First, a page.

Hey, There Aren’t Any Robots in This! #1

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First things first, my name is Ben and I am your friendly neighborhood podcaster from The Adequately-Sized Podcast. My goal is to introduce you (and myself) to movies from yesteryear, be they classics or… not so classic. In most cases, there will be no robots, and I’m not sorry.

To Kill a Mockingbird is based on the novel by Harper Lee, directed by Robert Mulligan…

It follows attorney Atticus Finch and his two children Jem and Scout in the Depression-era south. Atticus is chosen to defend a black man accused of raping a white woman. During this, Jem and Scout learn the secret of a mysterious neighbor named Boo Radley.

The movie itself is excellently cast; Gregory Peck’s slow drawl works perfectly for the genteel lawyer Atticus Finch. His kids Scout and Jem (Mary Badham and Phillip Alford) are the definition of precocious and really steal most of the movie from Atticus. All the secondary characters fit well, with standout performances during the trial scene by Brock Peters and Collin Wilcox Paxton, as the accused Tom Robinson and accuser Mayella Ewell, respectively. In a nearly silent role, we see the amazing Robert Duvall in his youth.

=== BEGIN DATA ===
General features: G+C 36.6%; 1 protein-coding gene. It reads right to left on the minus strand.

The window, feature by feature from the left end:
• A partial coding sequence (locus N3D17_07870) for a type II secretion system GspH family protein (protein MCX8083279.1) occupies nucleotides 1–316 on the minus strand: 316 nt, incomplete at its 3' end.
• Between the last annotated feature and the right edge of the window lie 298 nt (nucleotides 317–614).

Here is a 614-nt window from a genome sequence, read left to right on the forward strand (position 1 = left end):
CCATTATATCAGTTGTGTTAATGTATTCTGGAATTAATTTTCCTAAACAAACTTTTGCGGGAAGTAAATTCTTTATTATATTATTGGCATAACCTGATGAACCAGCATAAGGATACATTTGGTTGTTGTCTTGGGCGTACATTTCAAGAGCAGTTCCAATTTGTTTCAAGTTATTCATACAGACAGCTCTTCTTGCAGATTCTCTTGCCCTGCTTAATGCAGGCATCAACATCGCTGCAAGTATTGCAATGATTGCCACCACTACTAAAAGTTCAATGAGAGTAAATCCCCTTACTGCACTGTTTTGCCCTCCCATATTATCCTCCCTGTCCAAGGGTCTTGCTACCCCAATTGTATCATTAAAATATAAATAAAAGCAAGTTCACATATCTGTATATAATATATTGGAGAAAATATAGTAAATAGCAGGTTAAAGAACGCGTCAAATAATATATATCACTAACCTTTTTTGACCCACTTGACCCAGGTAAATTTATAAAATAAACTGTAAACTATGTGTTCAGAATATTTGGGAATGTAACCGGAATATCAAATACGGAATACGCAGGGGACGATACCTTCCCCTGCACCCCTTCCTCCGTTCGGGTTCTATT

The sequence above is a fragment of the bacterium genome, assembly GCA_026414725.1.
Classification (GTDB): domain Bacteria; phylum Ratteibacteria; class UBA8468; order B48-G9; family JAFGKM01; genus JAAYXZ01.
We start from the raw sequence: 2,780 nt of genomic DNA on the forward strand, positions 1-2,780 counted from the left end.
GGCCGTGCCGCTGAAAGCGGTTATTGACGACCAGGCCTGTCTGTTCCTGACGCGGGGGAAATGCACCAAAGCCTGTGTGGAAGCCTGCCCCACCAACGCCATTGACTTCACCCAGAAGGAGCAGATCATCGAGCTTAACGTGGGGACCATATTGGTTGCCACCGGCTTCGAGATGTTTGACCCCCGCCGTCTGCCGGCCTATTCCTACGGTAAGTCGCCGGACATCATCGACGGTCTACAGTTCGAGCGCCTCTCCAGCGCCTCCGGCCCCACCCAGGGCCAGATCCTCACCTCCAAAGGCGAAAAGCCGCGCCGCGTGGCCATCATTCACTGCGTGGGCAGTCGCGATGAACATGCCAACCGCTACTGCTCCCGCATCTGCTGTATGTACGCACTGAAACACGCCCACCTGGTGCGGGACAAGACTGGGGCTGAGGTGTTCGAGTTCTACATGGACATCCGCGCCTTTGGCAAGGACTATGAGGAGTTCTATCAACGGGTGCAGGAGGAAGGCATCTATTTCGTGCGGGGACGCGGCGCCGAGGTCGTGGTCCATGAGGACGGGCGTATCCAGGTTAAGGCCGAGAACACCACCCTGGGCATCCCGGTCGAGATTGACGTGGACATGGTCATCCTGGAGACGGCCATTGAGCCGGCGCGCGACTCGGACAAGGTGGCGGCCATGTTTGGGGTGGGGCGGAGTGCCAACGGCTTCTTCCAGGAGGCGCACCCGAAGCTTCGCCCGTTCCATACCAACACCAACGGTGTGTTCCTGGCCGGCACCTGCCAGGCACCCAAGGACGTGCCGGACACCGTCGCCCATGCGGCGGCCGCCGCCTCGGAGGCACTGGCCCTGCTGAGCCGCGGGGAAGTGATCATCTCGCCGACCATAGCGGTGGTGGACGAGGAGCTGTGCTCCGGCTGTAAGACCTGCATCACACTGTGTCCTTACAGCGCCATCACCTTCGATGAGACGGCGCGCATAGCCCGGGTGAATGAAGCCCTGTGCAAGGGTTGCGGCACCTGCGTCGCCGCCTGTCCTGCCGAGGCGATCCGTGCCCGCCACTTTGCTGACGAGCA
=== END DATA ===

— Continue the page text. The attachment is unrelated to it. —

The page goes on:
I’ve wanted to see this movie for years, and I consider myself a philistine for having not read the book or seen the movie. Let me just say: I’m glad I finally saw this. I came into this experience thinking hoping the movie would be an utter rejection and vilification of racism in the pre-civil rights era South. It wasn’t. After my initial disappointment receded, I realized that this movie deserves all the praise heaped upon it for 50 years because it didn’t reject the racism outright, but did it subtly through well-developed characters and their choices, culminating in Atticus’ closing argument of the trial which was much more powerful than if it had been a two hour lecture on why racism sucks.

If you haven’t seen this, see it. If you have, see it again. The message is still important, and even if it wasn’t the movie would still shine.

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